October 8, 2012

Boston Herald, October 2012

Startups Snag Contest Win
Marie Szaniszlo
October 6, 2012
Boston Herald

With just more than two weeks left in what for many will be the biggest test of their lives to date, 26 finalists — ranging from a company that collects food for the poor to one that will help cancer to be detected earlier — now remain in this year’s $1.1 million MassChallenge startup competition and accelerator out of a pool of 1,237 applicants.

The 26 learned via an early morning email yesterday that they had been selected from a group of 125 that for the past four months have each been given a team of mentors, legal support and free office space at MassChallenge’s headquarters in Boston’s Innovation District.

“It’s been a lot of hard work, so when I shared it with the company, they were all thrilled,” said Jordan Fliegel, the 26-year-old founder and CEO of CoachUp, which helps connect young athletes with private coaches. “There are a lot of great companies in MassChallenge, so to be chosen is really an honor.”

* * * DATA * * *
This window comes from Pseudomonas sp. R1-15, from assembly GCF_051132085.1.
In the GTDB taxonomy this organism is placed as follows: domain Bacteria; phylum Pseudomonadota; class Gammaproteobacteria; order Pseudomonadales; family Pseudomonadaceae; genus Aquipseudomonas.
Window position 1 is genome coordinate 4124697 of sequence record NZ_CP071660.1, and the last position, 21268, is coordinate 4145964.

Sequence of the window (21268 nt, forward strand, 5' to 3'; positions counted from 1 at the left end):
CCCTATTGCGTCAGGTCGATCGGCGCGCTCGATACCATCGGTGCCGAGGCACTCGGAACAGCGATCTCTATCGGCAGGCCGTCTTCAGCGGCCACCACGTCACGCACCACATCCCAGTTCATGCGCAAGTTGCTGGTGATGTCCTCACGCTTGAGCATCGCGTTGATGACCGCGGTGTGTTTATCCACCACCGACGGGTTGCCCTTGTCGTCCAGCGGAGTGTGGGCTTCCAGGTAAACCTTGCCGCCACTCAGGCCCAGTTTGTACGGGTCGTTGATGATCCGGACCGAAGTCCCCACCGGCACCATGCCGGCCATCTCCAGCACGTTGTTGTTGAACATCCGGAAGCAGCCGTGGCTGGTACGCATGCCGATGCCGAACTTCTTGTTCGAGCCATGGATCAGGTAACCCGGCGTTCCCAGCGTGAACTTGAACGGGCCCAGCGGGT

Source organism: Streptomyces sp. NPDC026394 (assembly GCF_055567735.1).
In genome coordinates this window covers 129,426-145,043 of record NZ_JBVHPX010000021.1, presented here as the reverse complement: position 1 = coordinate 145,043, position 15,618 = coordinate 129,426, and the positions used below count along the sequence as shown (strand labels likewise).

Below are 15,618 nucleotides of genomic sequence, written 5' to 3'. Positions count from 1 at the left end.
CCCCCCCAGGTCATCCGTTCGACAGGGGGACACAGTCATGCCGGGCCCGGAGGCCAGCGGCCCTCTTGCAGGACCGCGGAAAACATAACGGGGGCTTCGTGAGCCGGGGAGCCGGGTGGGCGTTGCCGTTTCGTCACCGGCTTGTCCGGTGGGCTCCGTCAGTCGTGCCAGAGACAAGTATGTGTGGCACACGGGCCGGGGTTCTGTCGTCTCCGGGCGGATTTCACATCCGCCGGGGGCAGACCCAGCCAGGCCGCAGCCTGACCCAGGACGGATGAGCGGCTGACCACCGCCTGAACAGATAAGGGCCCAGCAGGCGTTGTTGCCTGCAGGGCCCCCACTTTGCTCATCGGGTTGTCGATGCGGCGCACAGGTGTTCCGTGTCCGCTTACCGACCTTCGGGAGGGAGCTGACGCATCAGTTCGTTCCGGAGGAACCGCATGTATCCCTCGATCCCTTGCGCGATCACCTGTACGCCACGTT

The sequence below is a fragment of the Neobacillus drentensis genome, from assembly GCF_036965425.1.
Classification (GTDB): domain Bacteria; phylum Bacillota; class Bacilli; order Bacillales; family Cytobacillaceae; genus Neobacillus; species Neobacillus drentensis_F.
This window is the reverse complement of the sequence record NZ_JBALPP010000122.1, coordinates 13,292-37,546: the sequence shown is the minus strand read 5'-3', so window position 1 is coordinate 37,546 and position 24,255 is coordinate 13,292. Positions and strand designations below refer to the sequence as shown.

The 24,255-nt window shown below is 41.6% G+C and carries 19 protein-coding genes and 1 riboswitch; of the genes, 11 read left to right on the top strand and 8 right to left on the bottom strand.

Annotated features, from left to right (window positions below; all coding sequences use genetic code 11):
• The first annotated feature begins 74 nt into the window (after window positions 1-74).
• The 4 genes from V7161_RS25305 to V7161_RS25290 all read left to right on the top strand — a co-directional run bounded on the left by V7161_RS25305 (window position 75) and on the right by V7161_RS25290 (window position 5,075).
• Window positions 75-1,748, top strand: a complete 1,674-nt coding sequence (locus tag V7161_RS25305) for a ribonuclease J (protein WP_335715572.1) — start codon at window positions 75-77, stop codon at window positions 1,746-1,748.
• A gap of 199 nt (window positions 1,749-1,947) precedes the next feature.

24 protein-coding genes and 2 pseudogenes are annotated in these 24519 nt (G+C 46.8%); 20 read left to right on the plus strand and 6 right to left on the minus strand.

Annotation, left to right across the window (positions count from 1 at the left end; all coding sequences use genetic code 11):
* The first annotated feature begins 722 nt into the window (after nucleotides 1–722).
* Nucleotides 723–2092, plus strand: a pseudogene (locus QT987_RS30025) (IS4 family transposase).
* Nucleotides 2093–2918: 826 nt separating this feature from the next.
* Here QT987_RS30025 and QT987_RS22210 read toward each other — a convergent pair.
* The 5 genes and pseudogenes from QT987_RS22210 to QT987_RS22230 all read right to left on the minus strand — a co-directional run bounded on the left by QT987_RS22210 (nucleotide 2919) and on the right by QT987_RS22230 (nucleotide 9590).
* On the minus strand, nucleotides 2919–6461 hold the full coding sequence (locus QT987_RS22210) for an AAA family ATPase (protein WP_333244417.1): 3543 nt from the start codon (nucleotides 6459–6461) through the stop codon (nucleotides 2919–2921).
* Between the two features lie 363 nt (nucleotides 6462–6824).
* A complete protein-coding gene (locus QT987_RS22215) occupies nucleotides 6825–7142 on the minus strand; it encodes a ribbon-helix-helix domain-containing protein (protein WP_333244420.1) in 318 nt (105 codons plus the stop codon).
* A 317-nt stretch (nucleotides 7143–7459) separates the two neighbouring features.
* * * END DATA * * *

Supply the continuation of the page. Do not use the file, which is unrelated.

During the next two weeks, the 26 finalists will pitch their startups to the last round of judges, who will award no-strings-attached grants of either $50,000 or $100,000 to 10 to 20 winners, who will be announced at an Oct. 23 awards ceremony at the Boston Convention and Exhibition Center.

“There is a degree of arbitrariness to it; (judges) can bring personal biases. But at the end of the day, the evaluations really boil down to the people,” said one of the judges, Christopher Mirabile, managing director of Launchpad Venture Group. “You have to ask yourself: Am I looking at a special person who is going to be successful at what they set out to do? Is this someone who is going to make a difference?”

Struck by the abundance of food on the table during a lunch out with her mother, Ashley Stanley started Lovin’ Spoonfuls to collect fresh fruits and vegetables, lean proteins and whole grains donated by supermarkets, farms and restaurants, and deliver them to soup kitchens and shelters in the Boston area.

“We’re a young, but such high-impact, nonprofit that the grant money would be incredibly significant,” Stanley said in an email yesterday after learning her company was one of the 26 finalists. “But in the end, for us it’s about solution. We set out to create real-time change in the way that Massachusetts approaches and addresses hunger and food insecurity — and we’re doing it. So to have this platform is a win in itself.”

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